Non-linear estimation may also be performed by multiple linear estimators which approximate the nearly-linear portions of a modeled curve. FIG. 4 depicts a graph of the relationship of Quality (Q) verses the ratio of carrier to interference (C/I) using this technique. Curve 60 may be divided into several near-linear segments to be modeled with the successive linear estimators. For example, segment 62 is steeply inclined having, little curvature and thus may be represented by a linear model. Similarly, segment 64 has a bit more curvature and may also be approximated by a linear model. Segment 66 of the curve starts to level out and can be approximated quite well with a linear model. In order to provide seamless transition between the models, it becomes necessary to determine where the current operating point is. A method that can be employed to solve this is to use a model to determine the probability of being in a specific segment. The linear models used in the multi-estimator approach can provide relatively simple and accurate modeling.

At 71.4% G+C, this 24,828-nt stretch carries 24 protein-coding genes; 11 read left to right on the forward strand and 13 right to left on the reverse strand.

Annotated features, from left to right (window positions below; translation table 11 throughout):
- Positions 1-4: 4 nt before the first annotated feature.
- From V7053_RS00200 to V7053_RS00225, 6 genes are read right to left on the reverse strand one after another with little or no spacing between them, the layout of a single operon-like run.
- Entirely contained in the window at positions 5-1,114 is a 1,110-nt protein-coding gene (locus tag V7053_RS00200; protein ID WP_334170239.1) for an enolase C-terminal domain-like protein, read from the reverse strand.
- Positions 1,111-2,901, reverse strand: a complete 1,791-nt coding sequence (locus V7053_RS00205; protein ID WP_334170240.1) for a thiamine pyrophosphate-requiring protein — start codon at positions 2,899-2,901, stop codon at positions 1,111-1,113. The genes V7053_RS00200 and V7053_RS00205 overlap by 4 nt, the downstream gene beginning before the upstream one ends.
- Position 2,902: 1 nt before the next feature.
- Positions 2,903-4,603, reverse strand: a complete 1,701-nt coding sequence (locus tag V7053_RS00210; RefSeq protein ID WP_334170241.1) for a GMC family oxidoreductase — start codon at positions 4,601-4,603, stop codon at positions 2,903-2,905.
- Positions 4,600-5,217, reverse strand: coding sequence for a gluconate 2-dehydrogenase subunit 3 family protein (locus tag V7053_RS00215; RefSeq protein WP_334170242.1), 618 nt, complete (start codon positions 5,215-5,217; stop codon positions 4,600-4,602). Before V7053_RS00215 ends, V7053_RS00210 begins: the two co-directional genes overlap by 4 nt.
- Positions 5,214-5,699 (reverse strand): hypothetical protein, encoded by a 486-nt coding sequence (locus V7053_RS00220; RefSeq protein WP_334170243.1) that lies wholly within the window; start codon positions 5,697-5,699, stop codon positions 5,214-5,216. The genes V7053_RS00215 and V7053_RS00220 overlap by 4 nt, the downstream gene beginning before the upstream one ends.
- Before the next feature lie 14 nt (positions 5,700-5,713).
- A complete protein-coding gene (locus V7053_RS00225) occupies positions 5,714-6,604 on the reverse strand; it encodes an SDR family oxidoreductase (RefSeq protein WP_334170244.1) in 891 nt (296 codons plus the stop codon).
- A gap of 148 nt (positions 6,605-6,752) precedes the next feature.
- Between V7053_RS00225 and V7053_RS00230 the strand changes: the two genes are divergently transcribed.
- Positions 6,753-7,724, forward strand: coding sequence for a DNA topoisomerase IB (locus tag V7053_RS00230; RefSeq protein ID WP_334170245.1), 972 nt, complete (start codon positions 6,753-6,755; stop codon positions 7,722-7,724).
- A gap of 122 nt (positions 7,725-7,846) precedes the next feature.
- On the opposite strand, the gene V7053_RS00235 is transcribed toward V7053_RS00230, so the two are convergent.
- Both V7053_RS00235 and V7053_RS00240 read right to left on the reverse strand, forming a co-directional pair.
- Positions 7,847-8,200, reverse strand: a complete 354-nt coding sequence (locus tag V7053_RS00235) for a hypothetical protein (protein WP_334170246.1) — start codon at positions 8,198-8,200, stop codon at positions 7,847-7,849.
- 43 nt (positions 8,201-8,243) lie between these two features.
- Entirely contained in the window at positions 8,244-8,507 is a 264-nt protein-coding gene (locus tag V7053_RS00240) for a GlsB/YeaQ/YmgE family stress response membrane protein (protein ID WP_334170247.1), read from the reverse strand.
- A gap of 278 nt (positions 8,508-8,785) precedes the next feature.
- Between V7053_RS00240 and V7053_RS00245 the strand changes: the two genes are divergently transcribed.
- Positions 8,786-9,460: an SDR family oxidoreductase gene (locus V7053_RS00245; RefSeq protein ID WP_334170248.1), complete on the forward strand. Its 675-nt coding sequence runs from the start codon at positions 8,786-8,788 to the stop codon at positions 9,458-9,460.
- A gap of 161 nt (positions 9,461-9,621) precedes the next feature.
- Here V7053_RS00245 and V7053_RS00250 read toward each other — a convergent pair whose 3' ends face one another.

Furthermore, a multi-stage neural network may be employed that produces more accurate results. Neural networks are networks of processors or neurons linked by unidirectional connections that carry data and are weighted accordingly. The neurons act independently and operate based solely on their inputs by associated weighting. Typically, neural networks require training algorithms to adjust the weights on the basis of presented patterns. For example, a training technique that can be applied to a neural network estimator is to simultaneously record the radio link parameters with test speech. The recorded speech is evaluated by a listening panel where it is rated. By way of example, the radio link parameters are processed in the temporal processing stage 32 and correlation processing stage 34 of FIG. 3 where the result plus the ratings are used to train the network. As known to those skilled in the art, an advantage of using a neural network is that processing in stages 32 and 34 may be less complicated since the network may be better suited to this task than ordinary estimators. An example of a neural network that can be used with the present invention is provided in U.S. Pat. No. 5,432,778, the disclosure of which is incorporated herein by reference.